Yeast two hybrid assays

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The C-terminal domain of human SmB (aminoacids 84–231; Accession n°: NM_003091) was PCR-amplified using oligonucleotides carrying EcoRI (Forward) and SalI (Reverse) restriction sites and the pGFP-huSmB plasmid as template (Mouaikel et al., 2003). After agarose gel electrophoresis, the DNA fragment was purified using the GeneClean procedure and transferred into EcoR1-Sal1 cut pGBT9 vector carrying the DNA binding domain of Gal4 (Fields and Song, 1989).

The various pACT2-RBM5 plasmids containing the RBM5 full length and mutated coding sequences in frame with the Gal4AD (activation domain) were constructed using the Gateway system and a pACT2-based vector according to the manufacturer's instructions (Invitrogen). The plasmids used for amplification have been described previously (Bonnal et al., 2008). All pDonor constructs were sequenced prior to proceed to LR recombination. The sequences of cloning junctions and coding sequences of all plasmids were verified to ensure the absence of any unwanted mutations.

Yeast strains were grown using standard procedures and media. For 2YH assays, the pGBT-CterSmB plasmid and the appropriate pACT2 plasmids were transformed into the CG1945 strain (Fromont-Racine et al., 1997). Transformants were selected on double selectable media (-Leu -Trp) and further grown in minimal -Trp -Leu liquid medium. Growth of yeast was measured by spotting serial dilutions of liquid cultures on -Leu -Trp -His plates which enables selection of interacting partners.

Accession codes

The atomic coordinates for the NMR ensembles of the RBM5 OCRE domain and the complex with the SmN (219–229) are deposited in the Protein Data Bank under accession numbers 5MFY and 5MF9, respectively. The chemical shift assignments have been deposited in the Biological Magnetic Resonance Data Bank under accession numbers 34068 and 34067.

References

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    Three functional soluble forms of the human apoptosis-inducing Fas molecule are produced by alternative splicing
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    A candidate tumor suppressor gene, H37, from the human lung cancer tumor suppressor locus 3p21.3
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    An N-terminal domain shared by Fas/Apo-1 (CD95) soluble variants prevents cell death in vitro
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    Functional roles of Fas and Bcl-2-regulated apoptosis of T lymphocytes
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Decision letter

  1. Douglas L Black
    Reviewing Editor; University of California, Los Angeles, United States

In the interests of transparency, eLife includes the editorial decision letter and accompanying author responses. A lightly edited version of the letter sent to the authors after peer review is shown, indicating the most substantive concerns; minor comments are not usually included.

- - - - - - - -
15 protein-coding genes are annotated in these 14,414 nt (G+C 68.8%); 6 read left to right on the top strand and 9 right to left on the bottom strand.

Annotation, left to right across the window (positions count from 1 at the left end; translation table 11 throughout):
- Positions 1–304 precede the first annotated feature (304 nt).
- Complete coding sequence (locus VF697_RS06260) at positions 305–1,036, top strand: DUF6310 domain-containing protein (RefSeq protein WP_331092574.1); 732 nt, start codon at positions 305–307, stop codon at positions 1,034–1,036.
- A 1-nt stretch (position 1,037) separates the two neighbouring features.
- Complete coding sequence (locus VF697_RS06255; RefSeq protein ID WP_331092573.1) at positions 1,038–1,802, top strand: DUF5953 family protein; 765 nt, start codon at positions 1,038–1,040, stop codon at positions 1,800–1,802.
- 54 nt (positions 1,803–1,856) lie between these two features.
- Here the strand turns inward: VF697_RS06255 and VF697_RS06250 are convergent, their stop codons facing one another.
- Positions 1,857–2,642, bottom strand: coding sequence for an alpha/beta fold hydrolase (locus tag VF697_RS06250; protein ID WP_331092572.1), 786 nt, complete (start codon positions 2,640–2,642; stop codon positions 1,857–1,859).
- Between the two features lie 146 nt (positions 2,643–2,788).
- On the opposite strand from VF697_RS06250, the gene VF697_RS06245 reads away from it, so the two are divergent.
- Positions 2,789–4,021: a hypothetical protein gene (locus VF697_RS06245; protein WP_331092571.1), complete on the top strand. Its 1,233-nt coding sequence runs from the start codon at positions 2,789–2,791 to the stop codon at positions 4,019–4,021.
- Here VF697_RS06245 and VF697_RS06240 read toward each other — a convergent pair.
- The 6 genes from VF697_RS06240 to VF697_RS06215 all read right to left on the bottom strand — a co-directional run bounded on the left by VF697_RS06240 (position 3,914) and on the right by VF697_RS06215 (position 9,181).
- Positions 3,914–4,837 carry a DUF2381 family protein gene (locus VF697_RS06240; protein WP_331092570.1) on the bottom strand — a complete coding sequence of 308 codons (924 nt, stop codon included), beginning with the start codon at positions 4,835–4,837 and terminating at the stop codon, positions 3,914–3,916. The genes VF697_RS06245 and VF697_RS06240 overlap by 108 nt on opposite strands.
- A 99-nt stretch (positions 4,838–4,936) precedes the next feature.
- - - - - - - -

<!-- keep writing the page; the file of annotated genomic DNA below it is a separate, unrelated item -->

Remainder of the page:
Thank you for submitting your article "Structural basis for the recognition of spliceosomal SmN/B/B' proteins by the RBM5 OCRE domain in splicing regulation" for consideration by eLife. Your article has been favorably evaluated by James Manley as the Senior Editor and three reviewers, one of whom, Douglas Black, is a member of our Board of Reviewing Editors.

The reviewers have discussed the reviews with one another and the Reviewing Editor has drafted this decision to help you prepare a revised submission.

Summary:

This paper from the Sattler and Valcárcel groups examines the interaction of splicing regulatory proteins of the Rbm5 family with the SmN/B/B' proteins within the core of the Sm snRNPs. There are many regulatory proteins that bind to the pre-mRNA to alter spliceosome assembly, but remarkably few interactions have been described between these regulators and core components of the spliceosome. Such information is key to understanding the mechanisms of splicing regulation. In previous work, the Valcárcel lab has characterized the Rbm5 family of splicing regulators, showing that they control important splicing events for apoptosis and cancer progression. They also reported that the octamer repeat (OCRE) domain of the Rbm5 protein interacts with the tri-snRNP complex that forms part of the mature spliceosome. OCRE domains containing repeats of aromatic residues are found in multiple proteins but their structure and interactions are unknown. Here the authors solve the structure of the Rbm5 OCRE by NMR, showing that it adopts an antiparallel β sheet structure with each repeat comprising a β strand. The conserved tyrosines project from both sides of the sheet. An N-terminal extension interacts with the residues on one face of the sheet to stabilize the domain, while tyrosines on the opposite face are available for other interactions. The authors define repeated proline-rich motifs within the C-terminal domains of the SmN/B/B' proteins as ligands for the OCRE domain. They show this interaction requires particular aromatic residues on the interaction surface of OCRE. They define a consensus proline rich motif (PRM) on the SmN protein that is required for OCRE interaction, and which includes 3 or 4 continuous proline residues flanked by arginines. Solving the structure of the OCRE bound to this motif, they show that the PRM forms a proline type II helix and the OCRE engages the PRM through a combination of aromatic stacking interactions between the prolines and the tyrosines, and both hydrogen bonding and electrostatic interactions with the flanking arginines. Through coexpression of mutant Rbm5 with a reporter minigene they show that these OCRE residues are indeed needed for Rbm5 regulatory activity. Finally, they compare OCRE to other domains such as SH3 and WW that also use aromatic residues to recognize poly-proline motifs.